The inevitability of change is an underlying them in the first two essays of Sara Suleri's Meatless Days At times she describes positive changes. These positive moves often involve birth or resurrection. A particularly arresting passage is one in which Suleri describes the regeneration of her Grandmother's flesh after a particularly heinous burn.
Thus developed my great intimacy with the fluid properties of human flesh. By the time Mamma left for England, Dadi's left breast was still coagulate and raw. Later, when Irfan got his burns, Dadi was growing pink and livid tightropes, strung from hip to hip in a flaming advertisement of life. And in the days when Tillat and I were wrestling, Dadi's vanished nipples started to congeal and convex their cavities into little love knots.
At times Suleri describes entirely negative changes. These negative moves are infused with dark imagery and death
I think we could have mourned Dadi in our belated way, but the coming year saw Ifat killed in the consuming rush of change and disbanded the company of women for all time. It was a curious day in March, two years after my mother died, when the weight of that anniversary made us all disconsolate with quietude. "I'll speak to Ifat, though," I thought to myself in America. But in Pakistan someone had different ideas for that sister of mine and thwarted all my plans. When she went walking out that warm March night, a car came by and trampled her into the ground, and then it vanished strangely. By the time I reached Lahore, a tall and slender mound had usurped the grave space where my father had hoped to lie, next to the more moderate shape that was his wife.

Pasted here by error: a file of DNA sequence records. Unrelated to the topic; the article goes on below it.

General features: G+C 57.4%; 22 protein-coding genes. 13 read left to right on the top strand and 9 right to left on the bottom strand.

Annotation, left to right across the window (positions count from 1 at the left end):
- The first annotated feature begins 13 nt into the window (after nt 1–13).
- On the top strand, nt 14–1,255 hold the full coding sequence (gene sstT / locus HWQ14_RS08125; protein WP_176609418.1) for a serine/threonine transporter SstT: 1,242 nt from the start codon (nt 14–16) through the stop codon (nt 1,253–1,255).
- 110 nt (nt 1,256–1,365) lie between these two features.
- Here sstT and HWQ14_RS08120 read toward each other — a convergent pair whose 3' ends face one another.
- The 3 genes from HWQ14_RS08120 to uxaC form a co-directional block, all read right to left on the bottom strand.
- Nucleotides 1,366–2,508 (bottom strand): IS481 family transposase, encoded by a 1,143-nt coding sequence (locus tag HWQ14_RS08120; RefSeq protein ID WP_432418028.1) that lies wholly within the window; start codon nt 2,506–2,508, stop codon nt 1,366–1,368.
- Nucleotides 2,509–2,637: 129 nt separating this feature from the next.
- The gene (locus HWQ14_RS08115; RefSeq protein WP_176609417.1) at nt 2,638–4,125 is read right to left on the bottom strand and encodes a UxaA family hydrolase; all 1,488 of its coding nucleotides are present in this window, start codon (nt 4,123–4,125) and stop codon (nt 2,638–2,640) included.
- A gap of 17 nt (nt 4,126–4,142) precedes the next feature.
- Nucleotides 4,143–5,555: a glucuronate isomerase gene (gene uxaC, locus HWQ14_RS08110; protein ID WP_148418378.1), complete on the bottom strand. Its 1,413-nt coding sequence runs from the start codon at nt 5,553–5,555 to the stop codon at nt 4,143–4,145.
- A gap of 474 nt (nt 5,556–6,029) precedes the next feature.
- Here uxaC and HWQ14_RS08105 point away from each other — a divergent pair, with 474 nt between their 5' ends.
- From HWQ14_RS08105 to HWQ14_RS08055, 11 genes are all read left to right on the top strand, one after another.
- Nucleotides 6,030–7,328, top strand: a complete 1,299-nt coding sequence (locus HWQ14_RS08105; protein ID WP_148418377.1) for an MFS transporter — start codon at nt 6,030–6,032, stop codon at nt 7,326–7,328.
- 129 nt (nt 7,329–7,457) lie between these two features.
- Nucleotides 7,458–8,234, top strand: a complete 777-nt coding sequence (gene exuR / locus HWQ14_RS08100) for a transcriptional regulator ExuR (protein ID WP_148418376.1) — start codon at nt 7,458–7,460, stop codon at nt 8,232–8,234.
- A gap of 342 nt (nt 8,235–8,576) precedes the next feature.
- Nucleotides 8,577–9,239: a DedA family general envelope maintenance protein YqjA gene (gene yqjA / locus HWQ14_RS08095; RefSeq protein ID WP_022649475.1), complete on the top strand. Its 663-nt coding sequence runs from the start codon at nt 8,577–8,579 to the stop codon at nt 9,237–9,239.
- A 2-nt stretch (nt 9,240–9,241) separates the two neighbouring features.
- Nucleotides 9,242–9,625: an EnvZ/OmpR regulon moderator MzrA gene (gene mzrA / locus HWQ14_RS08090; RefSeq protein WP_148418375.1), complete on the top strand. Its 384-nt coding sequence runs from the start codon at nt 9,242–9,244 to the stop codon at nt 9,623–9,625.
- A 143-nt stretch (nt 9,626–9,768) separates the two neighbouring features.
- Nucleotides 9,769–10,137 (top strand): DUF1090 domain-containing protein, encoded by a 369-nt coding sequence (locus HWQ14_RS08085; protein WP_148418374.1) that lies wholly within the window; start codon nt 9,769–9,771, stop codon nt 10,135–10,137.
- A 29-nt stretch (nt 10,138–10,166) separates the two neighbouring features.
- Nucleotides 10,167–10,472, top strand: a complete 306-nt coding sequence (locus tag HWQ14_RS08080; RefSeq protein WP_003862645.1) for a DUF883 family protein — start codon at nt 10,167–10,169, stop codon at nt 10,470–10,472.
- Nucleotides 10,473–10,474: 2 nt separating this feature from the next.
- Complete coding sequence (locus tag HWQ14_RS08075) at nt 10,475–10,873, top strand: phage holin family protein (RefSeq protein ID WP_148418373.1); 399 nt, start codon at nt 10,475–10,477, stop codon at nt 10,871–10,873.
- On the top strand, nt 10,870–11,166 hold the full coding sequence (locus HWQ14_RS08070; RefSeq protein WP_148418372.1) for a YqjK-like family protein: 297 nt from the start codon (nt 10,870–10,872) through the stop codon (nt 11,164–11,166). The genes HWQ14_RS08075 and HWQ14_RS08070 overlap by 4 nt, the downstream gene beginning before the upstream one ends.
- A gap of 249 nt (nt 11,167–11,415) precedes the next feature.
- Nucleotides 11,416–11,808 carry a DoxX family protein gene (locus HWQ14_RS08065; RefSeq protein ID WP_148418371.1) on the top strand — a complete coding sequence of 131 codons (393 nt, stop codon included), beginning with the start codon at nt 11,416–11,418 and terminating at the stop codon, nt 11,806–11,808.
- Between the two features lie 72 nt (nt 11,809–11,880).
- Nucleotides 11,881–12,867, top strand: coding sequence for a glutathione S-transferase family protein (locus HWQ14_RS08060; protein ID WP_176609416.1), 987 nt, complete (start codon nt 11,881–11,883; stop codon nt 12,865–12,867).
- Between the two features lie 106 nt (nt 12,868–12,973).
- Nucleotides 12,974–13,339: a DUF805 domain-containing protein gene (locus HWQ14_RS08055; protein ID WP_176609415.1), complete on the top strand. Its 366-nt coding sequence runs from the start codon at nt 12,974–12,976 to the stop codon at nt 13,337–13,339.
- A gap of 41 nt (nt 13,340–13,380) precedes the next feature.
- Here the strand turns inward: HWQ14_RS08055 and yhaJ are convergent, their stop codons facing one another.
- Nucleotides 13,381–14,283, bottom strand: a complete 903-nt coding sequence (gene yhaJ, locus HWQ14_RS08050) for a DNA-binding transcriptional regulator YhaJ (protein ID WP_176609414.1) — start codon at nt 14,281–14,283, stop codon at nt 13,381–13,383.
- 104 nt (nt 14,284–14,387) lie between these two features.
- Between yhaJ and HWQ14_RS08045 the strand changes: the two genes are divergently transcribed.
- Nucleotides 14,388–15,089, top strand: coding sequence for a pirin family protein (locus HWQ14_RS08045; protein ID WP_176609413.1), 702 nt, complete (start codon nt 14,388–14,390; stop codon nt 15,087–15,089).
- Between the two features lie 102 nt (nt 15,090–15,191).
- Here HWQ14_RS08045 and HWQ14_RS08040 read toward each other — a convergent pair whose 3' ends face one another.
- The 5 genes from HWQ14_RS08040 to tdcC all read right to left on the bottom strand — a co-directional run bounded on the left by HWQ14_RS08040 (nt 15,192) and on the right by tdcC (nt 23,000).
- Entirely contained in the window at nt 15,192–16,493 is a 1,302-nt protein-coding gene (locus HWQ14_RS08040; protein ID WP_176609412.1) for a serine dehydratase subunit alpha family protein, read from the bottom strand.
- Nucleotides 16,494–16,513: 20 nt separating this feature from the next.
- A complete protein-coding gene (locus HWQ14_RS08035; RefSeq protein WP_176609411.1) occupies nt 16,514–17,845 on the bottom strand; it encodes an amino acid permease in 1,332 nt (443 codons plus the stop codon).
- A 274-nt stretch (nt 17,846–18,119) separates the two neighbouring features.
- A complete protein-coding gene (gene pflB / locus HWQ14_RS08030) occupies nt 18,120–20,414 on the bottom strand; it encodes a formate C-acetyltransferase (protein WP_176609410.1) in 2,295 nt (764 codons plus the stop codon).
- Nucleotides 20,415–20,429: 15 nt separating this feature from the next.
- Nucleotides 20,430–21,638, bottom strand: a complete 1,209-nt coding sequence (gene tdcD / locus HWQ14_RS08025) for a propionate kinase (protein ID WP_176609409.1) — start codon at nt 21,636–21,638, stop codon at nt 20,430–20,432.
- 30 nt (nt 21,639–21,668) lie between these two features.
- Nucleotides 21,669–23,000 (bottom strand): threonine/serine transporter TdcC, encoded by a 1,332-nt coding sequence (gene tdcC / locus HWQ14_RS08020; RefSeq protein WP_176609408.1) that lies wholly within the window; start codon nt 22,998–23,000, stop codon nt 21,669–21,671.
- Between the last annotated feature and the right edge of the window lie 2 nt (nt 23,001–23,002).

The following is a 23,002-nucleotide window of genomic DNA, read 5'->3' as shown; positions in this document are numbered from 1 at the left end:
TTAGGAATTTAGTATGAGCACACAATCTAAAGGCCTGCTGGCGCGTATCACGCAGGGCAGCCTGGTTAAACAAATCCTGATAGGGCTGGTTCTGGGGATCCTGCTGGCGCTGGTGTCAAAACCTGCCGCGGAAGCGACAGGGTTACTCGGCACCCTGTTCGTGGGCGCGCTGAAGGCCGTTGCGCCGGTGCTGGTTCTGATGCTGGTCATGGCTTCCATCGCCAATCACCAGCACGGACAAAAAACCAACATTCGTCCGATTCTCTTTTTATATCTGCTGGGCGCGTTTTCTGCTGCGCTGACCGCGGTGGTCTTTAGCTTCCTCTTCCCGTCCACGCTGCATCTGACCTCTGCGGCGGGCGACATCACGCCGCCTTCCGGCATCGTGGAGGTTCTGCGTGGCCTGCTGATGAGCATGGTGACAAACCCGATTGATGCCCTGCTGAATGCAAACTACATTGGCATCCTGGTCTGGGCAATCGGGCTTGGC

And sometimes Suleri merely describes changes. She doesn't ascribe positive or negative values to these changes, she merely shows the inevitability of movement.
We knew there was something other than trying times ahead and would far rather hold our breath than speculate about what other surprises the era held up its capacious sleeve. Tillat and I decided to quash our dread of waiting around for change by changing ourselves, before destiny took the time to come our way. I would move to America, and Tillat to Kuwait and marriage. To both declarations of intention my mother said "I see," and helped us in our preparations: she knew by then her elder son would not return, and she was prepared to extend the courtesy of change to her daughters, too.
1. In the first passage, Suleri specifically describes the regeneration of skin around her grandmother's breasts. In the next essay, Suleri talks a great deal about her sister's failure at breast feeding. Why is Suleri so fixated on the breast as a symbol of rejuvenation and life? How does this play into the title and theme of the first essay, "Excellent Things in Women"?
2. In the second excerpt, Suleri emphasizes the fact that she is in America when her sister dies in Pakistan. In Meatless Days, Suleri talks about the disconnect she feels when her mother dies, illustrating the distance with the international date line as a marker. "Sitting in the American Midwest," Suleri writes, "I thought of all my brothers and sisters, who watched my mother die in the jaunty dawn of a March day and who -- fatigued and uncaring of the delicious respite of the dateline -- gave me eight hours when Mamma was historically alive." Suleri tells us that she is multi-racial and multi-national early on in her first essay. How does her global scope play into her grief? Is part of the disconnect she feels in her mother's death attached to this varied background?
3. Suleri talks about the "dread of waiting around for change." Why does she feel this dread? What does it say about her environment growing up? What other thread does she weave into this essay that illustrates the same kind of feeling?
Last modified 1 December 2003